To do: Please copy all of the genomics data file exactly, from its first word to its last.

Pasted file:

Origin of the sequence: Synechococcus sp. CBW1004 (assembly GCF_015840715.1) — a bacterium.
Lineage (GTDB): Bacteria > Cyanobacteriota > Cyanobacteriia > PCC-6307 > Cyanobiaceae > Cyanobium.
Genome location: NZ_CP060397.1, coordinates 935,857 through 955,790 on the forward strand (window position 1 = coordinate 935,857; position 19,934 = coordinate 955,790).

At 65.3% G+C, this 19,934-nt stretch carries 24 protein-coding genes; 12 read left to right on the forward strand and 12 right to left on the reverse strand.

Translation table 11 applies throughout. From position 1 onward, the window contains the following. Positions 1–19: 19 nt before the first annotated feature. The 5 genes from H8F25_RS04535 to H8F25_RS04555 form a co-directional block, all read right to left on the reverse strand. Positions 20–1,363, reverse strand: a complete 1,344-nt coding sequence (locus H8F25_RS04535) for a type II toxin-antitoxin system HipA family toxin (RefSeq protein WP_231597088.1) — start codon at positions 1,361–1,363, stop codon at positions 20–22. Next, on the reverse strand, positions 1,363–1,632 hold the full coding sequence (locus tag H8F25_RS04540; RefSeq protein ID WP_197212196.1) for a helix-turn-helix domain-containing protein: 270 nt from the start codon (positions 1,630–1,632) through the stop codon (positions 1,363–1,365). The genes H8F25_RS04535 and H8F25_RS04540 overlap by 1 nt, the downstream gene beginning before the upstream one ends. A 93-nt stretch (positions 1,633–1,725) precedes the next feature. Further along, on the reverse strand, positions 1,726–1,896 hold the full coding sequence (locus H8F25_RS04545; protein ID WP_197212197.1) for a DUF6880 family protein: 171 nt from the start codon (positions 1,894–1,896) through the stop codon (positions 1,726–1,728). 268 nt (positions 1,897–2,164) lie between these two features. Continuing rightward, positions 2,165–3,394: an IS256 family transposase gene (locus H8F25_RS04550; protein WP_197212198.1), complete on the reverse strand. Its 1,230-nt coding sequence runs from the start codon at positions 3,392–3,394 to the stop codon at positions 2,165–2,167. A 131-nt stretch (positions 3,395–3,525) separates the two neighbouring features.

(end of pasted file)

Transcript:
Origin of the sequence: Synechococcus sp. CBW1004 (assembly GCF_015840715.1) — a bacterium.
Lineage (GTDB): Bacteria > Cyanobacteriota > Cyanobacteriia > PCC-6307 > Cyanobiaceae > Cyanobium.
Genome location: NZ_CP060397.1, coordinates 935,857 through 955,790 on the forward strand (window position 1 = coordinate 935,857; position 19,934 = coordinate 955,790).

At 65.3% G+C, this 19,934-nt stretch carries 24 protein-coding genes; 12 read left to right on the forward strand and 12 right to left on the reverse strand.

Translation table 11 applies throughout. From position 1 onward, the window contains the following. Positions 1–19: 19 nt before the first annotated feature. The 5 genes from H8F25_RS04535 to H8F25_RS04555 form a co-directional block, all read right to left on the reverse strand. Positions 20–1,363, reverse strand: a complete 1,344-nt coding sequence (locus H8F25_RS04535) for a type II toxin-antitoxin system HipA family toxin (RefSeq protein WP_231597088.1) — start codon at positions 1,361–1,363, stop codon at positions 20–22. Next, on the reverse strand, positions 1,363–1,632 hold the full coding sequence (locus tag H8F25_RS04540; RefSeq protein ID WP_197212196.1) for a helix-turn-helix domain-containing protein: 270 nt from the start codon (positions 1,630–1,632) through the stop codon (positions 1,363–1,365). The genes H8F25_RS04535 and H8F25_RS04540 overlap by 1 nt, the downstream gene beginning before the upstream one ends. A 93-nt stretch (positions 1,633–1,725) precedes the next feature. Further along, on the reverse strand, positions 1,726–1,896 hold the full coding sequence (locus H8F25_RS04545; protein ID WP_197212197.1) for a DUF6880 family protein: 171 nt from the start codon (positions 1,894–1,896) through the stop codon (positions 1,726–1,728). 268 nt (positions 1,897–2,164) lie between these two features. Continuing rightward, positions 2,165–3,394: an IS256 family transposase gene (locus H8F25_RS04550; protein WP_197212198.1), complete on the reverse strand. Its 1,230-nt coding sequence runs from the start codon at positions 3,392–3,394 to the stop codon at positions 2,165–2,167. A 131-nt stretch (positions 3,395–3,525) separates the two neighbouring features.